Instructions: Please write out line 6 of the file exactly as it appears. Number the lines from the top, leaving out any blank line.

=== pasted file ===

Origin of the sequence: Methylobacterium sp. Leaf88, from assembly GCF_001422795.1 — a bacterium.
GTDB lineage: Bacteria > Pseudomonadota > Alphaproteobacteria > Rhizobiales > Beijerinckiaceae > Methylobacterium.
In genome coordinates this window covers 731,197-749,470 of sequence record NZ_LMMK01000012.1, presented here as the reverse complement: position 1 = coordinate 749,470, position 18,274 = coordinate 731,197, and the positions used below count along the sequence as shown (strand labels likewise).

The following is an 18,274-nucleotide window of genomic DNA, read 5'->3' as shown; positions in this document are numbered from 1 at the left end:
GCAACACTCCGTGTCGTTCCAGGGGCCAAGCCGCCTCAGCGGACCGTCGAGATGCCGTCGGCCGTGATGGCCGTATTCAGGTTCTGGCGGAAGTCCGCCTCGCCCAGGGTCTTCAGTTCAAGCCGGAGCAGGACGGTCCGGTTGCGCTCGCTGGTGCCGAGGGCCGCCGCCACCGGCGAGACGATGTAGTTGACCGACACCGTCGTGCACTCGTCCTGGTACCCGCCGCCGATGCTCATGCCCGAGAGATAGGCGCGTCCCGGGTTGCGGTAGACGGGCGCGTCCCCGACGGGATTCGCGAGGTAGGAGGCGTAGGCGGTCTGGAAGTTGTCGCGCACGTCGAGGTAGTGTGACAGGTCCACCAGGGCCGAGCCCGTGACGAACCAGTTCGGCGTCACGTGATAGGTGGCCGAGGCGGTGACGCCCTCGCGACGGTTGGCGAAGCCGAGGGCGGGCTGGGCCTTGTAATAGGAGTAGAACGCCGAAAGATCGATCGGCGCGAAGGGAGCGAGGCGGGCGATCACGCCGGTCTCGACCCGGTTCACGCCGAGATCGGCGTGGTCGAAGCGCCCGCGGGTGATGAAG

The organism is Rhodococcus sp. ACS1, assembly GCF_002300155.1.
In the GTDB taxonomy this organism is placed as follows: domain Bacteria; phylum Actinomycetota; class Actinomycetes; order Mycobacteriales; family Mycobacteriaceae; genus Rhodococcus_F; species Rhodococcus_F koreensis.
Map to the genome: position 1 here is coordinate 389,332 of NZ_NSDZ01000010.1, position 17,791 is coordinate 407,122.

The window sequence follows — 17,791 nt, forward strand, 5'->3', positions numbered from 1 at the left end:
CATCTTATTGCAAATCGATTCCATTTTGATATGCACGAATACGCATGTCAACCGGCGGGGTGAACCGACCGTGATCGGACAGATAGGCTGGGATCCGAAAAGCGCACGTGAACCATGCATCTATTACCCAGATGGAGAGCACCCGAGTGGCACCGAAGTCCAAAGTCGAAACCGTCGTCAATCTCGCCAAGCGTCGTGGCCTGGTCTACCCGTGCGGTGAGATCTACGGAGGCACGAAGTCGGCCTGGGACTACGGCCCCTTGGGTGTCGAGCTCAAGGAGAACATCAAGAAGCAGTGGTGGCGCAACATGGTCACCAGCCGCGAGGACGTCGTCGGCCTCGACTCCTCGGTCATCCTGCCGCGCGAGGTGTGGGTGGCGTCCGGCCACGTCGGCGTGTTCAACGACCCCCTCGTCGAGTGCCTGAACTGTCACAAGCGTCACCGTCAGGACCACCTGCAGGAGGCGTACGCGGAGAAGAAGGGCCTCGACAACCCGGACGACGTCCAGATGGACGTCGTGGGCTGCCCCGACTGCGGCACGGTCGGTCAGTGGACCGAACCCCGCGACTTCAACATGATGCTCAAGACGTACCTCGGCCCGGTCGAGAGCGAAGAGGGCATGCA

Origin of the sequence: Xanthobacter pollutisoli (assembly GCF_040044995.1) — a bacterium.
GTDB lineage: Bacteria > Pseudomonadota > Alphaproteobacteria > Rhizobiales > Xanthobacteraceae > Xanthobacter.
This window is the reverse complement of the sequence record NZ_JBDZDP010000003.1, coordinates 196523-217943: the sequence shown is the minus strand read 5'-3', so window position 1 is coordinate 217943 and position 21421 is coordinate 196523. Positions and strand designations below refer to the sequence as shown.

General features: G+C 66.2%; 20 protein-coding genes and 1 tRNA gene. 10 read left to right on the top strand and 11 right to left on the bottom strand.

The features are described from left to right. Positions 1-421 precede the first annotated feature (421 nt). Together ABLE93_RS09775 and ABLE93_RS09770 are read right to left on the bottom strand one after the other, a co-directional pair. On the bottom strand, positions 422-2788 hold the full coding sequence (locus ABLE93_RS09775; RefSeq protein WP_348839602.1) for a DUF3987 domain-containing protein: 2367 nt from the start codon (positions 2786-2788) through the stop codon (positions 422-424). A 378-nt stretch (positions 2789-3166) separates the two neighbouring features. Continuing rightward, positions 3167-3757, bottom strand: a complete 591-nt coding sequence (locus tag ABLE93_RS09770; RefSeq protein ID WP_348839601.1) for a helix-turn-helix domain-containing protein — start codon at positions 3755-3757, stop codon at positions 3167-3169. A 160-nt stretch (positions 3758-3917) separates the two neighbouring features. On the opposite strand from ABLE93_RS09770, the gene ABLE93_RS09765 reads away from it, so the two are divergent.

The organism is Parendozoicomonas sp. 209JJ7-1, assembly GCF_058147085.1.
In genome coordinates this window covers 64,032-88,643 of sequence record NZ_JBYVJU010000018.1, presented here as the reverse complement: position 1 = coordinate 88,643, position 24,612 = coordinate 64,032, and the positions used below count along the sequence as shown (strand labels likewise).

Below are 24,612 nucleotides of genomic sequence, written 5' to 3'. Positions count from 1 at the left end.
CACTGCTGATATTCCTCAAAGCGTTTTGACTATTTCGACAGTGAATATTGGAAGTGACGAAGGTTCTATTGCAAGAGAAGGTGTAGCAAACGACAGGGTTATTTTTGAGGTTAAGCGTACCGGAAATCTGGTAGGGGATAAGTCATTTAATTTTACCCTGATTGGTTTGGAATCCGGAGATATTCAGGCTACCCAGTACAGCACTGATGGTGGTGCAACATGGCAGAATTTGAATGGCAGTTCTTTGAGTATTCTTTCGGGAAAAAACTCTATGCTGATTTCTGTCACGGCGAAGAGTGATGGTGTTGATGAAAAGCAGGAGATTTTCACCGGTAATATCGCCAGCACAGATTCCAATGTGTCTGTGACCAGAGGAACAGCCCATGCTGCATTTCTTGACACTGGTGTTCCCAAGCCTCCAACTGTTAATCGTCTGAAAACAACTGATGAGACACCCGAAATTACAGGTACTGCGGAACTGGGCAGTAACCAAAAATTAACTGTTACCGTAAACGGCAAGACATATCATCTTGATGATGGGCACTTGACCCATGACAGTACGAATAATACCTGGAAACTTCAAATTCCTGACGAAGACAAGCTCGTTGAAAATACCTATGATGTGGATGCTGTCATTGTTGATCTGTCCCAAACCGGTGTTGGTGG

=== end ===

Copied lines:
The organism is Rhodococcus sp. ACS1, assembly GCF_002300155.1.